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U.S. Drug Misuse Rates Continue to Climb

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U.S. Drug Misuse Rates Continue to Climb

National rates of drug misuse—using illicit drugs or misusing prescription drugs—in the United States rose from 15 percent of the population in 2003 to 19 percent in 2018. To encourage progress in this area, the U.S. Government Accountability Office (GAO) will add drug misuse to its High Risk List in 2021.

The list covers areas in need of transformation or at high risk from fraud, waste, abuse, and mismanagement. Other topics on the High Risk List include governmentwide personnel security clearance processes, the U.S. Department of Defense’s contract management, tax law enforcement, ensuring national cybersecurity, the national flood insurance program, and the management of federal oil and gas reserves, among dozens of other risk areas.

According to a GAO report issued in March 2020, Drug Misuse: Sustained National Efforts Are Necessary for Prevention, Response, and Recovery, drug misuse rates have increased in the United States since 2002, and the U.S. Substance Abuse and Mental Health Services Administration reported that more than 53 million people misused or abused drugs in 2018.

Current events may exacerbate the crisis still further. “The severe public health and economic effects of the coronavirus disease 2019 (COVID-19) pandemic could fuel some of the contributing factors of drug misuse, such as unemployment—highlighting the need to sustain and build upon ongoing efforts,” the GAO report said.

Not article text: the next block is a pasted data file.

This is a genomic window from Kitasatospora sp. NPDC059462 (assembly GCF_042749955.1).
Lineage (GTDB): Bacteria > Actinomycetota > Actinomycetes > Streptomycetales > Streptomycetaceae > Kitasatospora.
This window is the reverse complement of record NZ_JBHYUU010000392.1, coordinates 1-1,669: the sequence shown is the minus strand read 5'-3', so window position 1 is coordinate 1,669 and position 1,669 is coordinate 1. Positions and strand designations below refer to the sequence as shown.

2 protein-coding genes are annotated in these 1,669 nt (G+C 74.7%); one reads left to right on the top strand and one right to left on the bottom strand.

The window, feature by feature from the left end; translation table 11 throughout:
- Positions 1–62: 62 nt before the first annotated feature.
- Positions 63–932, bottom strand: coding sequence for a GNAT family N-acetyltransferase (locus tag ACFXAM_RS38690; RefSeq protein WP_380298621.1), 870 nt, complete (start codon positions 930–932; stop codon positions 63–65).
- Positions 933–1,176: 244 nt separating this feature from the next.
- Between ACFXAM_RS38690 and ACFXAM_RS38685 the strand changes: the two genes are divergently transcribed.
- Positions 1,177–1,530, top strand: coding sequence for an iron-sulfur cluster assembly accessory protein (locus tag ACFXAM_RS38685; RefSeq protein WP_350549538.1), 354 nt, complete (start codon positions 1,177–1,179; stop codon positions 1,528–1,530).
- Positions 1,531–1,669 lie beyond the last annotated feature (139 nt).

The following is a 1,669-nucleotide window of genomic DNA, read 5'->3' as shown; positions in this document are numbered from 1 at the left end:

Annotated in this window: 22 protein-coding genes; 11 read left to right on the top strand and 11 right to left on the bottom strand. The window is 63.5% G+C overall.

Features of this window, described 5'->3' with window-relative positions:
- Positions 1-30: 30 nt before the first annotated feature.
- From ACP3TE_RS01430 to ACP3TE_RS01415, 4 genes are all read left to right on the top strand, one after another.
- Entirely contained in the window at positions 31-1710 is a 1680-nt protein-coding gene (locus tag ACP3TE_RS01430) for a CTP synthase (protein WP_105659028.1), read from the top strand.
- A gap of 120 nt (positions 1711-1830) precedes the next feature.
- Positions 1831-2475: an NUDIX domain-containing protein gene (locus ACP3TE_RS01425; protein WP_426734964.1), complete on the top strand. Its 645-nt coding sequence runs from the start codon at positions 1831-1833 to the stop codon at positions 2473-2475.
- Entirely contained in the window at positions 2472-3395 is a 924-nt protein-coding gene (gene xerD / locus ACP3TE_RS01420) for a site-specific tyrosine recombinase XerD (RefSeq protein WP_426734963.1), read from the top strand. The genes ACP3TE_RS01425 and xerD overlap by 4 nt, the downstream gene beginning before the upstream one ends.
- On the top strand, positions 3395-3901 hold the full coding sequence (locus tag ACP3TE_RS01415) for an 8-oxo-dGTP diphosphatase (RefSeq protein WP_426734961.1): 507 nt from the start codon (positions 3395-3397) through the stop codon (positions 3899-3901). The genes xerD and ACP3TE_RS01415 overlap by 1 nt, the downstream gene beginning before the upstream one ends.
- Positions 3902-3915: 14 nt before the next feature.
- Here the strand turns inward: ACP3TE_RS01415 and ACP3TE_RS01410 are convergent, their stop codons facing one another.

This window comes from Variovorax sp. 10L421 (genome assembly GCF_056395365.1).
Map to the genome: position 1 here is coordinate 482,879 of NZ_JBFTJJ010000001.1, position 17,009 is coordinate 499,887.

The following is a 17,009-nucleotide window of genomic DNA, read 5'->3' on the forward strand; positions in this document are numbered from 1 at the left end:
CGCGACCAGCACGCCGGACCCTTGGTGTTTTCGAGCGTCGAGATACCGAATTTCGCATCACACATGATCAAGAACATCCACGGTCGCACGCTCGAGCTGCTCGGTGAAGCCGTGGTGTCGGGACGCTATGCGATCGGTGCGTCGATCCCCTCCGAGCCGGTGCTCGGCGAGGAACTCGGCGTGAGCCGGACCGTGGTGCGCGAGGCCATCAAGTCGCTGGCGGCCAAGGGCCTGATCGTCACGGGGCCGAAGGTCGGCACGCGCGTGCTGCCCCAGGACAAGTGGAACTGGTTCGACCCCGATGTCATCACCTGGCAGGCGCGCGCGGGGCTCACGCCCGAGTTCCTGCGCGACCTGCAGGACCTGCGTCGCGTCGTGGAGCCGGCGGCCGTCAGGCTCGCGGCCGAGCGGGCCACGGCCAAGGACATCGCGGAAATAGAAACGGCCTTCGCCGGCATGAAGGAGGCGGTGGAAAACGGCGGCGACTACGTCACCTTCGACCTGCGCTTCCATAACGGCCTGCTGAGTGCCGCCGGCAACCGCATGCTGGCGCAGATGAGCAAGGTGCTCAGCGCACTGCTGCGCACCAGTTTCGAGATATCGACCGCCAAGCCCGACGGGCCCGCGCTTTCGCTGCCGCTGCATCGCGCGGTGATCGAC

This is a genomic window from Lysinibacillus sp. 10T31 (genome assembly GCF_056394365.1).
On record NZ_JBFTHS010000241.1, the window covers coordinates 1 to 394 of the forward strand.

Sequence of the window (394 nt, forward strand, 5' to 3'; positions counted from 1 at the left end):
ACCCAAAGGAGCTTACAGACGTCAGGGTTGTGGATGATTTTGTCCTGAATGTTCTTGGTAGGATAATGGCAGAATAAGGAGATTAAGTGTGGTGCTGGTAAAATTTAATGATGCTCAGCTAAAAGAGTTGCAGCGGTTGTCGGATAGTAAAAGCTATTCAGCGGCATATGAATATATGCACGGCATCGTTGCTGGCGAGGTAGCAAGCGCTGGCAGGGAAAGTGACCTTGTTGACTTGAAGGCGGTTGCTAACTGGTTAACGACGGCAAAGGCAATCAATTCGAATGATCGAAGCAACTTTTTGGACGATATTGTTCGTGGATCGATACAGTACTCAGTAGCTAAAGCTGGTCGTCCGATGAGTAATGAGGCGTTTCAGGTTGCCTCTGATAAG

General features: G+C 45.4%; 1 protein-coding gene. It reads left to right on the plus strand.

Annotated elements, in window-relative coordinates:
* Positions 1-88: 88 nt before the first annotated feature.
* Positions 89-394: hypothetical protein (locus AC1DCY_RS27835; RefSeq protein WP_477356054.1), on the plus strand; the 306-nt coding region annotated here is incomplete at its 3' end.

National estimates from 2018 showed that 34.6 percent of unemployed people reported drug misuse, compared to 21.3 percent of full-time employees and 24.1 percent of part-time employees.

The effects of drug misuse stretch across society, including increased healthcare needs and costs, special education needs, increased crime, increased childhood trauma, reduced workforce productivity, and loss of life. Rates of drug overdose deaths have increased nationwide since the early 2000s, the report said. In 2018, more than 67,000 people died as a result of a drug overdose in the United States.

While the GAO found that the federal government is making some progress in addressing drug misuse, “a strategic, coordinated, and effective national response—with key sustained leadership from federal agencies—is needed.”

Since fiscal year 2015, GAO has made more than 80 recommendations to multiple agencies for addressing drug misuse, but more than 60 of those recommendations have yet to be implemented.

The latest report outlined opportunities to address challenges in providing sustained leadership and coordination, including sustained implementation of the 2020 Strategy by the Office of National Drug Control Policy; guidance to states from the U.S. Department of Health and Human Services for the safe care of infants born with prenatal drug exposure; better analysis and use of drug transaction data by the Drug Enforcement Agency to prevent prescription opioid drug diversion or illicit sale; and the development and implementation of a U.S. State Department data management system for Caribbean Basin Security Initiative activities to reduce illicit drug trafficking and track trends.